Rashi tells us that Yisro had 7 names. One was ‘Yeser' - because he "added" a parsha to the Torah, by giving Moshe advice to take help when judging Klal Yisroel. Rashi says that the parsha he added was "ViAtah Sechezeh' - and you shall seek out from the people judges who are wealthy, G-d fearing, etc.

The Gerer Rebbe asks, isn't it odd that Rashi quotes a pasuk from the middle of the story? These are not the first words of the dialogue between Yisro and Moshe. Rashi should have quoted the earlier words of Yisro (pasuk 17) - "Lo Tov HaDavar Asher Atah Oseh" - ‘It is not correct what you are doing by judging alone." Why

did Rashi quote verse 21?

The Rebbe answers, it's easy to be critical about what someone else is doing. "You are doing it wrong!" I can do it better!" If one wants to give constructive criticism, he should offer a better way. By just saying, "what you're doing is wrong!" is not sufficient. Show the other person a better way how to do it.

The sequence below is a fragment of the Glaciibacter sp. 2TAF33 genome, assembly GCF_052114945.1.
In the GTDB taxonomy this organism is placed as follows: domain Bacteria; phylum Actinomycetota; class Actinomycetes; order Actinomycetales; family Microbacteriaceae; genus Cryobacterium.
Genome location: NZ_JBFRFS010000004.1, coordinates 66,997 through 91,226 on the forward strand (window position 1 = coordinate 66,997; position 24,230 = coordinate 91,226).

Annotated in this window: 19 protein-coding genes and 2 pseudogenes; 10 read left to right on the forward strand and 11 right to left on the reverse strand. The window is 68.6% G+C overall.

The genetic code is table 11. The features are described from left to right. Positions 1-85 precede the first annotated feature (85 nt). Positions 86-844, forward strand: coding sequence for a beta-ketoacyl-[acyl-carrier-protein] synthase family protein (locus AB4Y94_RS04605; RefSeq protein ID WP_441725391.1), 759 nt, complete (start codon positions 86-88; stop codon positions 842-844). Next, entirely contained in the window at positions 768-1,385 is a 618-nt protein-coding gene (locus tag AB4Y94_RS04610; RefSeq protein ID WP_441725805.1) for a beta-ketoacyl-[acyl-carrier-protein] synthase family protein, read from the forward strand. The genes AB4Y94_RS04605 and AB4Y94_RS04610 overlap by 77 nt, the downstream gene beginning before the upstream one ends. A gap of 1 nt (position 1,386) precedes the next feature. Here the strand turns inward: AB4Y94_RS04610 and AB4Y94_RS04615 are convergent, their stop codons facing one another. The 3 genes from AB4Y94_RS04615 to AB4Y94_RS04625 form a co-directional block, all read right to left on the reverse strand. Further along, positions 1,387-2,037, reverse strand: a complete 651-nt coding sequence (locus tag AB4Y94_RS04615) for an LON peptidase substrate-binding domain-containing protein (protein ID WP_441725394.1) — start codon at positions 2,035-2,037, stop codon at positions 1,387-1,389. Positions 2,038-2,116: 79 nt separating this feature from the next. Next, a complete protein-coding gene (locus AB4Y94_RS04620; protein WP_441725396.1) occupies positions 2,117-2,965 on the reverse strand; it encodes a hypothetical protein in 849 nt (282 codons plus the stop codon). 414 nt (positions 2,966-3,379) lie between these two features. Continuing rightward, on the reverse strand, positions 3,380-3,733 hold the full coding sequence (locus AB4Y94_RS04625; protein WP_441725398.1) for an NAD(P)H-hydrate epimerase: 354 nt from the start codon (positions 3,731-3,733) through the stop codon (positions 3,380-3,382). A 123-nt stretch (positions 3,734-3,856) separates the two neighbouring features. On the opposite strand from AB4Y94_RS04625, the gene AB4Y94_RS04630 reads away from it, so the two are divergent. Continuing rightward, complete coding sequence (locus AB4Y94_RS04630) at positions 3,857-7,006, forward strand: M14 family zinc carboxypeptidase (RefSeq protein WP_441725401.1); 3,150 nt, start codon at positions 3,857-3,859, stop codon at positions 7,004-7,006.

This is why Rashi does not quote the opening words of Yisro, "Lo Tov HaDavar Asher Atah Oseh"; since that would just be a standard criticism. Rashi wants to stress that Yisro criticized and offered wholesome advice. That is why he was called "Yeser".

He added the parsha in the Torah of "ViAtah Sechezeh", which are the words of his advice not criticism to Moshe.

 

 

 

 

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